Toxic Shock Syndrome Bacteria

Topic Overview

The two most common bacteria found in the diagnosis of toxic shock syndrome (TSS) are Streptococcus pyogenes (group A strep) or Staphylococcus aureus (staph). In some cases of TSS, the strep or staph bacteria may cause a serious infection in the body, such as pneumonia, osteomyelitis, or endocarditis.

Strep TSS is not as likely as staph TSS to come back. A person with staph TSS has an increased chance for getting it again.

Streptococcus pyogenes (group A strep)

Strep TSS may be related to:

  • Chickenpox (varicella). Children with chickenpox have a higher chance of getting TSS.
  • Advanced age. Older adults have a higher chance of getting TSS.
  • Diabetes, heart or lung disease, HIV, alcohol use, or intravenous (IV) drug use. People with these conditions have a higher chance of getting TSS.

But strep TSS can develop in people who have no risk factors.

Symptoms of strep TSS include:

Group A strep bacteria can be identified by cultures from a sample of blood or cerebrospinal fluid (CSF) or by a tissue biopsy. Cultures from the throat, the vagina, or a sputum sample may also contain the bacteria.

Staphylococcal aureus (staph)

In adults, staph may be part of the normal body bacteria on the skin and in the nose and vagina. More than 90% of adults have developed antibodies to the staph bacteria toxin that causes TSS.1 For those who have not developed an immunity and contract a staph infection, toxic shock syndrome may be related to:

  • Prolonged use of a tampon, typically a superabsorbent type.
  • The presence of a foreign body at the site of infection.
  • Infection after surgery, generally from a person's own staph bacteria.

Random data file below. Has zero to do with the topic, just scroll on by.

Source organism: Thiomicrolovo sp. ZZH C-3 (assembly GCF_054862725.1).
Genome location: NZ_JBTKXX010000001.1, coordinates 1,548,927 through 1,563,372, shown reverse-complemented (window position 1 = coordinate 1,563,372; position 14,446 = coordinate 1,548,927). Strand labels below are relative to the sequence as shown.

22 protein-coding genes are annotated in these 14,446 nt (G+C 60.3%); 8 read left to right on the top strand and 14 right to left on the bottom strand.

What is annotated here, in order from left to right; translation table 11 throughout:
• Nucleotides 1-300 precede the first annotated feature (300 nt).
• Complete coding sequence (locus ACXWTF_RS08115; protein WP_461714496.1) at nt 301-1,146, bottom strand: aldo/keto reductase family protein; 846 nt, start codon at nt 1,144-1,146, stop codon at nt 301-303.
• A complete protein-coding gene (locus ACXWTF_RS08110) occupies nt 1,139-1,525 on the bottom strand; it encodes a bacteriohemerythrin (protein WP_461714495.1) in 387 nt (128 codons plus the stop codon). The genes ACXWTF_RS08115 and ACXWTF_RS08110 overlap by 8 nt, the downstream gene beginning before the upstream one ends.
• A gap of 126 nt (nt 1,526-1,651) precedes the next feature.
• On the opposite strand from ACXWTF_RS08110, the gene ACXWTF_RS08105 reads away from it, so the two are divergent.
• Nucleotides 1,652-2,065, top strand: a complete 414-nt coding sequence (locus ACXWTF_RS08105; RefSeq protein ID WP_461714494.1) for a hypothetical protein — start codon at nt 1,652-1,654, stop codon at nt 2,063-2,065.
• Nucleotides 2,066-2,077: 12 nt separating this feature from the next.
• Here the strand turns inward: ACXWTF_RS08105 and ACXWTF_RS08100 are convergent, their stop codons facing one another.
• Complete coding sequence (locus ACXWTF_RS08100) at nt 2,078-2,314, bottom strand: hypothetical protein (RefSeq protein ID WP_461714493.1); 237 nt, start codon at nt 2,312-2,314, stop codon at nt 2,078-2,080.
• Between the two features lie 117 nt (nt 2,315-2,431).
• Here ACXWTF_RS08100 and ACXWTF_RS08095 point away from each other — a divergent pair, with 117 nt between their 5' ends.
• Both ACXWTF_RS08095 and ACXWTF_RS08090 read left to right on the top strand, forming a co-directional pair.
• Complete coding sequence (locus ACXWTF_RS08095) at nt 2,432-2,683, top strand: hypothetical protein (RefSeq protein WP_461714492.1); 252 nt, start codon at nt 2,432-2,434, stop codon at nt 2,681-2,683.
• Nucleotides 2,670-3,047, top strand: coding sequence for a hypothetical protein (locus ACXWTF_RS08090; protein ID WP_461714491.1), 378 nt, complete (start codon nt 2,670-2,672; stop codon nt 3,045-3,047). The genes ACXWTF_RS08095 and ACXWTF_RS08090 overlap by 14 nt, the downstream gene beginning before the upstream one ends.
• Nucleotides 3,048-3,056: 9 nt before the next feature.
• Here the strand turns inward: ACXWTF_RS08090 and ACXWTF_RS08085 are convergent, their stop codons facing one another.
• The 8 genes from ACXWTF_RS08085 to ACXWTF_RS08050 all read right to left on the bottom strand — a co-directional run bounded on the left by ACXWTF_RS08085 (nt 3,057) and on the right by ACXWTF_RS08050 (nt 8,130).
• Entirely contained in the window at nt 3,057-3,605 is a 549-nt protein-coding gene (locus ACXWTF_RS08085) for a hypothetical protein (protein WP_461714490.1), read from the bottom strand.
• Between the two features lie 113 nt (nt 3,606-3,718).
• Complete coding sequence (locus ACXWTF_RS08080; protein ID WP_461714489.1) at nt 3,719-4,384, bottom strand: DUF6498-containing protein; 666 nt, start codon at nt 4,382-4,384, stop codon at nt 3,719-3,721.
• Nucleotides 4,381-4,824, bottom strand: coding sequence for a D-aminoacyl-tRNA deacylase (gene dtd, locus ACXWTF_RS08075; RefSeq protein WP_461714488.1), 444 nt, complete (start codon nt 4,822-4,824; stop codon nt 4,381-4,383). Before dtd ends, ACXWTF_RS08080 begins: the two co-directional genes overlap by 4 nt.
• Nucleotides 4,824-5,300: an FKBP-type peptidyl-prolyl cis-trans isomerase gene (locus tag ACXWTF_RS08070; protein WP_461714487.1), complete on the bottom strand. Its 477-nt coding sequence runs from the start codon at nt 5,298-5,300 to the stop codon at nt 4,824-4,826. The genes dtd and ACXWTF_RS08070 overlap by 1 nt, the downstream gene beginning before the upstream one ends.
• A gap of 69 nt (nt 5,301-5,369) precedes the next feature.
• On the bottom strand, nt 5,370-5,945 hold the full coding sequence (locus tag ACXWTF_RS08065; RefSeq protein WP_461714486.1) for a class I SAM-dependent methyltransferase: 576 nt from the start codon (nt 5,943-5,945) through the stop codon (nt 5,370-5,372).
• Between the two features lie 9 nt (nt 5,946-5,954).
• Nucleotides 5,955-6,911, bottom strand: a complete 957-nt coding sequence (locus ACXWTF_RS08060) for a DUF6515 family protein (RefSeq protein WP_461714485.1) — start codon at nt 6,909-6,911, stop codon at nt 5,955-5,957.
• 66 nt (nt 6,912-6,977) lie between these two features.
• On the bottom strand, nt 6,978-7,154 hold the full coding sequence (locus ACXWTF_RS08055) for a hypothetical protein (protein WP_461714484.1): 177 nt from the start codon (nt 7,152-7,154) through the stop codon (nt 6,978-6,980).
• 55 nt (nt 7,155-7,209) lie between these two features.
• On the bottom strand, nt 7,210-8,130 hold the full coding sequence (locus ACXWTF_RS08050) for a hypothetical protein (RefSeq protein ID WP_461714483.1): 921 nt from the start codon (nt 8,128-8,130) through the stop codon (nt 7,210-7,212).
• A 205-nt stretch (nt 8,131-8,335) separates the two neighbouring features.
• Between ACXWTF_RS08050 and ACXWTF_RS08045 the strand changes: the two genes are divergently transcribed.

Symptoms of staph TSS include:

  • Sudden fever over 102°F (38.89°C).
  • Red rash that is widespread over the body.
  • Dangerously low blood pressure (hypotension). The first sign of this life-threatening condition can be dizziness when rising from a sitting or lying position (orthostatic hypotension).
  • Involvement of more than one organ system. This is indicated by the presence of three or more of the following symptoms:
    • Vomiting or diarrhea
    • Severe muscle ache or pain
    • Confusion or decreased level of consciousness
    • Extremely red mucous membranes in the mouth, nose, throat, eye, or vagina
  • Skin tissue shedding, especially from the palms of the hands and the soles of the feet, 7 to 14 days after a rash begins.

Related Information

References

Citations

  1. Que Y-A, Moreillon P (2010). Staphylococcus aureus (including staphylococcal toxic shock). In GL Mandell et al., eds., Mandell, Douglas, and Bennett's Principles and Practice of Infectious Diseases, 7th ed., vol. 2, pp. 2543–2578. Philadelphia: Churchill Livingstone Elsevier.

Credits

By Healthwise Staff
Primary Medical Reviewer E. Gregory Thompson, MD - Internal Medicine
Specialist Medical Reviewer Dennis L. Stevens, MD, PhD - Internal Medicine, Infectious Disease
Current as of June 4, 2014

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